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Lost and found

Lost and found: the best hidden cinema ever

Up until a few years ago I lived in South-East London. What a city! The best vibes in the world, if you ask me. I had visited London before, and I always thought it fantastic, but what I could not possibly expect before living there, was that I would end up living so many extraordinary experiences. I can honestly say that most of my dearest memories are about events that took place in London. 

Once, a friend invited me to the movies. He said we would go to a place I’d love: an essay cinema, more like a club for cinephiles only open on Tuesdays, called Lost and Found. When I inquired about the name, he said I would understand when I saw it. I eagerly agreed to go, naturally, intrigued. He stopped my enthusiasm, though, saying that once he sent an email request, we should wait to see if we were accepted, he then clarified: only 30 seats were available at Lost and Found, and entrance was free (free offers were accepted to support the cinema), so the first 30 people that sent a request would have their spot. I was amazed.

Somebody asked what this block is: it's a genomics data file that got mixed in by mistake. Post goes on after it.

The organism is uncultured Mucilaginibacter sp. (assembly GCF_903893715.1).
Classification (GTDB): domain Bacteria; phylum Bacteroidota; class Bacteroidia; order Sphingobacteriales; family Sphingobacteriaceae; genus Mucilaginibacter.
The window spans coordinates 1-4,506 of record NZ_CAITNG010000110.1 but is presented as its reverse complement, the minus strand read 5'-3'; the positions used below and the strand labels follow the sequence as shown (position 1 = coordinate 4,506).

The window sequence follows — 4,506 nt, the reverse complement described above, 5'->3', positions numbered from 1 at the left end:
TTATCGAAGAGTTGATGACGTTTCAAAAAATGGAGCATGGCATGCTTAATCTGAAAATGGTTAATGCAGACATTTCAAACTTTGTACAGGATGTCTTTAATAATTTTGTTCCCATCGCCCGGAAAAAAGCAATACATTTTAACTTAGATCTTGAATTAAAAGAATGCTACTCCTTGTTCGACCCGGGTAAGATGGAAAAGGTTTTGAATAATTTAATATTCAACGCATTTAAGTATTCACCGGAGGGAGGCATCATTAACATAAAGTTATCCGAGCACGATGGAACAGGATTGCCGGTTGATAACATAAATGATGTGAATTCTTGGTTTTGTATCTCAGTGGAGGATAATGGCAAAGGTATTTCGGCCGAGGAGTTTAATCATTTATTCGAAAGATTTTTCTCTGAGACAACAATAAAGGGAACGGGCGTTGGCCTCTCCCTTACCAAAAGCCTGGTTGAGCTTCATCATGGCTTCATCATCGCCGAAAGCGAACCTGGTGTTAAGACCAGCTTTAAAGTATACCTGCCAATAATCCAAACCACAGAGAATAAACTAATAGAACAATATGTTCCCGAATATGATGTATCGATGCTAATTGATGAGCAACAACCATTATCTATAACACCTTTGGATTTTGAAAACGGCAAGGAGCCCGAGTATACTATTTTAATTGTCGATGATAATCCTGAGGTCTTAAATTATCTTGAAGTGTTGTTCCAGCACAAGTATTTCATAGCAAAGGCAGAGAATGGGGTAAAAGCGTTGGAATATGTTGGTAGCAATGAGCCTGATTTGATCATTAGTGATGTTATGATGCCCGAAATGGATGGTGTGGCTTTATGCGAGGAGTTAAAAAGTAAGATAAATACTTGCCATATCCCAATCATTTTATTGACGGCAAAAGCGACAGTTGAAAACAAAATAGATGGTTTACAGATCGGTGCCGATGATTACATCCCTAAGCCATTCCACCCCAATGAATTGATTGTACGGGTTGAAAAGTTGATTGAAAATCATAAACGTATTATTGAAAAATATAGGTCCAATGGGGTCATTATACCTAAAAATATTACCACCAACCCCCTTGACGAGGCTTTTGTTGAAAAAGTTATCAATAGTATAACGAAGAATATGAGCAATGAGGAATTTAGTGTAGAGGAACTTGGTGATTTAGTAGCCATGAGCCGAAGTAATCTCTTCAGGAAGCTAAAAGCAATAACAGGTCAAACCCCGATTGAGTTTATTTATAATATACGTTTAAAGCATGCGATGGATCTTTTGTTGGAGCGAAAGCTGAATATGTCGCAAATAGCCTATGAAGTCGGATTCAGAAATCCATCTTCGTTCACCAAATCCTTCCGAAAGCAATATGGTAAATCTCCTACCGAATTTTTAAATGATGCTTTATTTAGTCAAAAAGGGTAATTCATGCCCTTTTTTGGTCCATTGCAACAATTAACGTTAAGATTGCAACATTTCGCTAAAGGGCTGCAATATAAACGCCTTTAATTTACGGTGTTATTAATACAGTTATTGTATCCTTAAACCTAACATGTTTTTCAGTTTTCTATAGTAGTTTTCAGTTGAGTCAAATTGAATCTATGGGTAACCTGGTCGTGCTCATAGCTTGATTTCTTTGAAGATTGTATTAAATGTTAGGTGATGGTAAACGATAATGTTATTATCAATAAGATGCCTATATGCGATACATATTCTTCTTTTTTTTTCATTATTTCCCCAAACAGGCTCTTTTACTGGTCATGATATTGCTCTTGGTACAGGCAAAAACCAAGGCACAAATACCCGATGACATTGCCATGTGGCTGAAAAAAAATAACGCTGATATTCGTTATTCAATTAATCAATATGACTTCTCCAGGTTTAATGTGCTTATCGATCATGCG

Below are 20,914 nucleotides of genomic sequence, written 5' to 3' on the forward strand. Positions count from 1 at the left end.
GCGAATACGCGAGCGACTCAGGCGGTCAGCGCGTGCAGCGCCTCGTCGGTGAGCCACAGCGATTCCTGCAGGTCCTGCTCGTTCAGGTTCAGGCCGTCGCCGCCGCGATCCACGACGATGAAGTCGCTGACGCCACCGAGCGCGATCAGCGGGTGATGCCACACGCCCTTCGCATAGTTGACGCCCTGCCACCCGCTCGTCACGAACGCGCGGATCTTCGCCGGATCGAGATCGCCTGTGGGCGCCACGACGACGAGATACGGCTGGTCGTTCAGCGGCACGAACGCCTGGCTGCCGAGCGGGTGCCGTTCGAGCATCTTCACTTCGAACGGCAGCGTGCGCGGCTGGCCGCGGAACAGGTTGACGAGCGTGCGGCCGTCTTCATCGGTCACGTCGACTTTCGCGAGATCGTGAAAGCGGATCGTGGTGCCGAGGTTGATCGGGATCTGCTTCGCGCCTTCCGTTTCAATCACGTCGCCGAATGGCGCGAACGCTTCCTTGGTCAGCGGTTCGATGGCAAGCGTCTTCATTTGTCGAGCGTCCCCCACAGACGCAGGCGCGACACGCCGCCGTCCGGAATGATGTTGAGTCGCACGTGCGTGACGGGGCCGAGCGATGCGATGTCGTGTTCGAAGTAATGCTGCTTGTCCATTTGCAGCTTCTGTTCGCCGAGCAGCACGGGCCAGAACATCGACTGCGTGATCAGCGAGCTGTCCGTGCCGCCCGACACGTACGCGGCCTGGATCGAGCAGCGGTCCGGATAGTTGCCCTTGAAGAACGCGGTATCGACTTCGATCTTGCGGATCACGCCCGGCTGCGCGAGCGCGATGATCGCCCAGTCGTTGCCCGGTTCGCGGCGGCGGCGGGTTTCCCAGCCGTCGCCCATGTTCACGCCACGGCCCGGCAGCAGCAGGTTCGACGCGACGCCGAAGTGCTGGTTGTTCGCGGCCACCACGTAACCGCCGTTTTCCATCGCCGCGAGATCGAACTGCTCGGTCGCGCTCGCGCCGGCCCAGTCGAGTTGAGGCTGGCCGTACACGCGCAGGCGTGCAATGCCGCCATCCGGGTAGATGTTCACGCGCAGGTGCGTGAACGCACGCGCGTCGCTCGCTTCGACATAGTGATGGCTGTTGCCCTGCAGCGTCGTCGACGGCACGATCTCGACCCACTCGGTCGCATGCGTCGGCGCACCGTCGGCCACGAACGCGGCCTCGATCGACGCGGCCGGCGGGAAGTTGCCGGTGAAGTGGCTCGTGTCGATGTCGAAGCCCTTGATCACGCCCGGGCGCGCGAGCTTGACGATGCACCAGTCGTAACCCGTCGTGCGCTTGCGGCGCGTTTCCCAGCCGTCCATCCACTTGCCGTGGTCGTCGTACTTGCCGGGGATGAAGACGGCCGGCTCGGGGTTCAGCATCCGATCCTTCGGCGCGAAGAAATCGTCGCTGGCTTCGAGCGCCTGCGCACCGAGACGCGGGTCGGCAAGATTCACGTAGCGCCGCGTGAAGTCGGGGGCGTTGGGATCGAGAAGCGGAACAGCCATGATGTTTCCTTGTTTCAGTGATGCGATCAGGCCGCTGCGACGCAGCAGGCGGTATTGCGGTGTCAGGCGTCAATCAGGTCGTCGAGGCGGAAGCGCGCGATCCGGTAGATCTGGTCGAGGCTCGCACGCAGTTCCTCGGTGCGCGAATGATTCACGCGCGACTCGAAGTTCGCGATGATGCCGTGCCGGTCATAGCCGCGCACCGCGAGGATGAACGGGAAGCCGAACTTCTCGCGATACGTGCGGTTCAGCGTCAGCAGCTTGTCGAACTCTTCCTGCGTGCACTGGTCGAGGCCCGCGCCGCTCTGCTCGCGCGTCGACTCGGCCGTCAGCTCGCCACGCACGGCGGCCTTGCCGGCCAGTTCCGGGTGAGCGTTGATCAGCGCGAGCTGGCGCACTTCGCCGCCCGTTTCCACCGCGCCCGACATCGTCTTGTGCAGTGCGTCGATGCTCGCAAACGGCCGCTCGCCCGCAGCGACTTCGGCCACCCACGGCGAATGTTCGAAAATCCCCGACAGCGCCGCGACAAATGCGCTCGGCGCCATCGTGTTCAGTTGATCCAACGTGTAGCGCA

We were lucky and got our spot, so the next Tuesday we arrived at this old theatre, full of puppets, costumes, set designs and followed a guy to a small room with a big screen were all sorts of seats (sofas, chairs, beanbags) were arranged and the same guy that led us there started introducing the movie – it was a South American independent movie I had no idea of. At the end, a discussion among the audience and that guy began about what we watched.

I got home that night in awe of people, and of London, the place that makes everything possible.

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